To provide our children with access to nature requires us to carefully ponder over our current social and cultural infrastructures. In “Last Child in the Woods,” the author cites contemporary examples of schools that use the surrounding ecological community as their classroom, often with astonishingly successful outcomes, including improved test scores. He looks at urban planning concepts that incorporate natural corridors for wildlife, energy-self-sufficient urban malls that merge nature into their design, city rooftop gardens, and green public spaces. I was also strongly convinced that such early nature experiences are essential if we are to produce tomorrow’s creative thinkers and change agents.
Nature can be appreciated wherever you are – from an urban flower garden to a rural backyard. Observe the natural world around you and draw the children’s attention to the miracles and wonders of our nature. Appreciate a morning glory’s struggle to wind around a bamboo pole. Show children the differences between various tree leaves, gather them and carry them home. Explain that wildflowers must be allowed to go to seed so that more can grow next year; if the flower is picked it is unable to continue through its life cycle. Watch the animals and insects wake up. Observe a sparrow’s nest under construction. A grown-up’s own sense of wonder, more than his or her scientific knowledge, will inspire and sustain a child’s love of nature. A grown-up person’s sense of awe will be contagious to the children. Why don’t we explore and learn about nature together with our children. Focus on “experiencing” rather than “teaching.” Take your lead from the children after you have provided the opportunity for them to interact with the natural world. Anita Olds, a writer of stories for children, puts that “There’s no way that we can help children to learn to love and preserve this planet, if we don’t give them direct experiences with the miracles and blessings of nature.”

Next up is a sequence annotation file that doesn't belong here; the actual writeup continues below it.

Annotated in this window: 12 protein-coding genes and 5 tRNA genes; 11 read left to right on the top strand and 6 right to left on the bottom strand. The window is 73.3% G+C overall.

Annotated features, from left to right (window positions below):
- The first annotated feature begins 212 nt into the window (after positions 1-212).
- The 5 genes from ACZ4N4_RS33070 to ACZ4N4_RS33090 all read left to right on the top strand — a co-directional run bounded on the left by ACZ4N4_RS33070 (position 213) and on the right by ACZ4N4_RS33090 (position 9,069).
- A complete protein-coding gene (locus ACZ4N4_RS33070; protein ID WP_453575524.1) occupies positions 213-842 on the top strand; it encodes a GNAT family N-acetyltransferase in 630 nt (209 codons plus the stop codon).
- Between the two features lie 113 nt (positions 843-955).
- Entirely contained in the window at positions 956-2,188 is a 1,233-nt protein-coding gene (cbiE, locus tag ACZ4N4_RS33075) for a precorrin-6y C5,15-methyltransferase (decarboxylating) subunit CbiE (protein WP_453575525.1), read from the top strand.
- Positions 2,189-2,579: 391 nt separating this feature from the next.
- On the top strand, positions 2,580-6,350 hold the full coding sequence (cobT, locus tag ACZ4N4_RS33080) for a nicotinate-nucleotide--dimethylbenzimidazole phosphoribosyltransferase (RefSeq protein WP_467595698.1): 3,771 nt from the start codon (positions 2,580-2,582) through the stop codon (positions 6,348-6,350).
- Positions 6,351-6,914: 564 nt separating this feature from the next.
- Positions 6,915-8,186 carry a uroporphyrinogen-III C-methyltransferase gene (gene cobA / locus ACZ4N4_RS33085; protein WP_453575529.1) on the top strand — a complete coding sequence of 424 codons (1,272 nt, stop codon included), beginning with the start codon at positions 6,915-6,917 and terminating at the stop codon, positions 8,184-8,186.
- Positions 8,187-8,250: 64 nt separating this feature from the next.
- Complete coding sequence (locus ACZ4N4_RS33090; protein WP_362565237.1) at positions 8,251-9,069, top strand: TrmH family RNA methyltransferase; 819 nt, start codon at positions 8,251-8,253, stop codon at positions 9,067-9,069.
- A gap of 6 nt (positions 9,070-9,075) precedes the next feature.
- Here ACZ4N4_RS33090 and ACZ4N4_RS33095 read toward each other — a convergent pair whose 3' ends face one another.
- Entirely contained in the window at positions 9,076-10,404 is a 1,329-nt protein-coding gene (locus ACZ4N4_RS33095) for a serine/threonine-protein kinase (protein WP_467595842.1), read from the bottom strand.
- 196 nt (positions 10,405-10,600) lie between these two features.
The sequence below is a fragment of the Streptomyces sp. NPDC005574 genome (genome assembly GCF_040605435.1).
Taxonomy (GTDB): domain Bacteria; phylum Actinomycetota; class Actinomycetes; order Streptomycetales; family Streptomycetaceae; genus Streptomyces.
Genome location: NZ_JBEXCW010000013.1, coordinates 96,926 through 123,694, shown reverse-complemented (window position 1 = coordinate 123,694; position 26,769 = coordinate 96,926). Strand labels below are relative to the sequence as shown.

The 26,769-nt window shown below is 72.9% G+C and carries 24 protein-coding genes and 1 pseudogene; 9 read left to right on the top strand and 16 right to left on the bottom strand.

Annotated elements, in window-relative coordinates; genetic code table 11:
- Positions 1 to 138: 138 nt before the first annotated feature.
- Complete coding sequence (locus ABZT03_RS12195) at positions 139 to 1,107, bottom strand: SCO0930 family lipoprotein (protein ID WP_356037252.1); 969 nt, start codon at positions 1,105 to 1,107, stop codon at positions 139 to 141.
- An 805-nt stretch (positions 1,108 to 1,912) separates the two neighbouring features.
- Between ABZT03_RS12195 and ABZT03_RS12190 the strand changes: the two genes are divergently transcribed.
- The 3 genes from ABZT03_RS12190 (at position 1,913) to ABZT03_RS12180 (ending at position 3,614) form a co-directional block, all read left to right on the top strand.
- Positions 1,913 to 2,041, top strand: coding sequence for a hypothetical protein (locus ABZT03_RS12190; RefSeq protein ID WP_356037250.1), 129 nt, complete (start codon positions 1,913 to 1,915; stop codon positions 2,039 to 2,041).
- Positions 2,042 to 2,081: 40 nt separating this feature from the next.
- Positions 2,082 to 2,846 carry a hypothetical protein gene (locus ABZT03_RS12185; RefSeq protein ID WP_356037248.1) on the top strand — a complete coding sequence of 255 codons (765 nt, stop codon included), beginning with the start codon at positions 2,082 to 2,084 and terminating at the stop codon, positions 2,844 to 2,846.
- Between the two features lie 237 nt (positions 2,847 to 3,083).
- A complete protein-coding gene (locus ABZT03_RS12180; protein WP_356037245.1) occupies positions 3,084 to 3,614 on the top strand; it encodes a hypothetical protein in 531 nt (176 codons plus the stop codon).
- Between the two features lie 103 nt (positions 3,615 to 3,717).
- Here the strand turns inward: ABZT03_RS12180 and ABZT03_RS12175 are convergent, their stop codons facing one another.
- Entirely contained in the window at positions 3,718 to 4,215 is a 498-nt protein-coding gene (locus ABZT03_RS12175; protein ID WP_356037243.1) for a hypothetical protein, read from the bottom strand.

Richard Louv, the author, is deeply convinced that nature is the best place to foster the creativity and imagination of our children and cure the so-called “Nature Deficit Disorder.” Nature is definitely the right place to let our children play, interact and keep a close touch with because from the very beginning, man and nature have shared a close symbiotic relationship and this kind of close bonding experience or relationship has been enabling human-beings to be fruitful and increase in number. God created man and let them rule over the fish of the sea and the birds of the air, over the livestock, over the earth, and over all the creatures that move along the ground. God blessed human-beings and allowed them to fill the earth and subdue it. Nevertheless, the health of the earth is at stake. It is the fall of man to be insatiable and to subjugate, destruct and over exploit nature and even deprive the next generation of the right to get to know about and interact with nature. It is an eternal truth that man is just a part of awesome nature and the relationship between man and nature should be symbiotic. If I could, I would like to put this important book into the hands of everyone whose work in any way touches the lives of today’s children and future generations. Healing the broken bond between nature and man-kind, especially the young generation is in our self interest.